Question: The authority has pushed to increase international visitation. What are the challenges?

Answer: We have been running up against the unfriendly atmosphere that is perceived by international visitors. We are not welcoming people. There is a fine line between homeland security and welcoming your visitors. We have to break down some of those barriers. Our product is the best product out there. It is the most exciting city in the world. We just need to communicate that to international markets.

Question: There are a lot of references on the Strip and downtown to pornography and prostitution. Is there concern that the destination may become too seedy for the customers' tastes?

Answer: We have always been an adult destination, marketed to adults. This is the place for adults to take their vacations. We have been consistently working with the county trying to get the people handing out stuff on the streets not to be able to do that. But it is part of the marketplace.

Question: What current challenges could be long-term problems for the hospitality industry?

Answer: You have got slowing of the economy, the foreclosure situation, and increased prices for jet fuel and gasoline. It is impacting people's budgets. We have to see how we can stimulate demand in that kind of marketplace.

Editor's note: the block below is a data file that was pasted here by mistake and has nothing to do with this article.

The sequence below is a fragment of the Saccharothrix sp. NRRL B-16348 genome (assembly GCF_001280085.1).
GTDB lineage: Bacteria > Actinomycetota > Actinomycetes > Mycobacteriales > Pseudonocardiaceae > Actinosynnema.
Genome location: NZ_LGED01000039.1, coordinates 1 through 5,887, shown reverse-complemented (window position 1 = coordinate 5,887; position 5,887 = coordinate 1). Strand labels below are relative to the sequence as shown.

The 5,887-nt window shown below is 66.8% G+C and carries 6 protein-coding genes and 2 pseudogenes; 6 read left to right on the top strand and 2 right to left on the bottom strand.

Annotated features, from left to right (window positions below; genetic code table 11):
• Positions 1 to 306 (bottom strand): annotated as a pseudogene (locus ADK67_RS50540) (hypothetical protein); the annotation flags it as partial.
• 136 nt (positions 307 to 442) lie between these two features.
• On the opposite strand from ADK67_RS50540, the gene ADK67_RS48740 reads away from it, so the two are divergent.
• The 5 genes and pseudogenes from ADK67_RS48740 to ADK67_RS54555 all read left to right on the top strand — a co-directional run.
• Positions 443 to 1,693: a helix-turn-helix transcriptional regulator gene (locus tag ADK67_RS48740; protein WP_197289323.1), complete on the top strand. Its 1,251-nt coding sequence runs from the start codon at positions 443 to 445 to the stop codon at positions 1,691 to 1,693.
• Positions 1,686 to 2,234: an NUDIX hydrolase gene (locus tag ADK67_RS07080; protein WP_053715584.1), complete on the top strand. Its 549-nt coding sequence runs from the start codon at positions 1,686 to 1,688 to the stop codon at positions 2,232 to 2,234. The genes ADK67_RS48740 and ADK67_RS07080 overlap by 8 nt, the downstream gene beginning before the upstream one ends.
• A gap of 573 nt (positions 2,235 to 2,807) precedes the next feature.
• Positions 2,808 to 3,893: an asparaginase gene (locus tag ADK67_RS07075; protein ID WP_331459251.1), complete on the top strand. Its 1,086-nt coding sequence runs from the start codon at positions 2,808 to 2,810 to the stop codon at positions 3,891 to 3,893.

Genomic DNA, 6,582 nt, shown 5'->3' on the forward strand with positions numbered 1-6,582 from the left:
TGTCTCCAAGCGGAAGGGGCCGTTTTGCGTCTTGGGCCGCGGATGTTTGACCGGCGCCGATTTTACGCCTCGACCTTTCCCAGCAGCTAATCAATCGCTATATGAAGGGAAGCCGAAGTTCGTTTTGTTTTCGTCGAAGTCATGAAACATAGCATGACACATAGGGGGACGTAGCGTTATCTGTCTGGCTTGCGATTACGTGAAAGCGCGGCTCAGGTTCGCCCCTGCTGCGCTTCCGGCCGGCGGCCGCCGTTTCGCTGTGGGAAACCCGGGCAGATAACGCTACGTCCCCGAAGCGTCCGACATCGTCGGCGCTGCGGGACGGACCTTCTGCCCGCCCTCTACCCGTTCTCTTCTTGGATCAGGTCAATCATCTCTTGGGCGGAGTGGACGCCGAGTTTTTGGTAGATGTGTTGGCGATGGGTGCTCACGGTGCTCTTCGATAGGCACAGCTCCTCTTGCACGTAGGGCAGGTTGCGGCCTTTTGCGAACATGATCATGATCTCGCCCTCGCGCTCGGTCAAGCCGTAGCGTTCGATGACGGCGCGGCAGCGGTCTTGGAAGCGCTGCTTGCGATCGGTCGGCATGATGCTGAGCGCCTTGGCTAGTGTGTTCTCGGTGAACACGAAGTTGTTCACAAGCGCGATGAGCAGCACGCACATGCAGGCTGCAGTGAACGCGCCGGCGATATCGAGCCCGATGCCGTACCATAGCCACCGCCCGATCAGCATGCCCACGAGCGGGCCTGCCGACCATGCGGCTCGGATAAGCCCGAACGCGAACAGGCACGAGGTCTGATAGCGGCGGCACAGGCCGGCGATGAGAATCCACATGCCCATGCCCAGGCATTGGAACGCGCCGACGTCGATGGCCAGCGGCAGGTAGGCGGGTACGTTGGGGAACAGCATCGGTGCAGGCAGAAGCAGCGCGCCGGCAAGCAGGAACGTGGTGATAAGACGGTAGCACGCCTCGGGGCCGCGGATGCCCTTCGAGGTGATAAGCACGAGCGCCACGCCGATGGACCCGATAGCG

Question: What about the movement within state government endorsed by Sheldon Adelson at Las Vegas Sands Corp. to divert room tax money away from the authority?

Answer: If you look at the distribution of room tax now, you have about 53 percent going to the community already and the other 47 percent being used by us. That 53 percent, it is for road construction, schools, parks and recreation. Our formula has worked for almost 50 years. It is a formula that other destinations want to copy. We need to go out and effectively tell our story and tell the economic benefits of the utilization of the room tax.

Question: Sands accuses the publicly funded authority of undercutting rates at private convention centers like Sands Expo and Convention Center. What's your response?

Answer: We are not competing with the Sands or Mandalay Bay for conventions. We are competing with Los Angeles, Chicago, New York and Orlando, Fla. That is how we price our building. Our pricing model has been in existence since 1959. They price those based on the type of return on investment they need to get. They can charge more than us, the same as us, less than we do.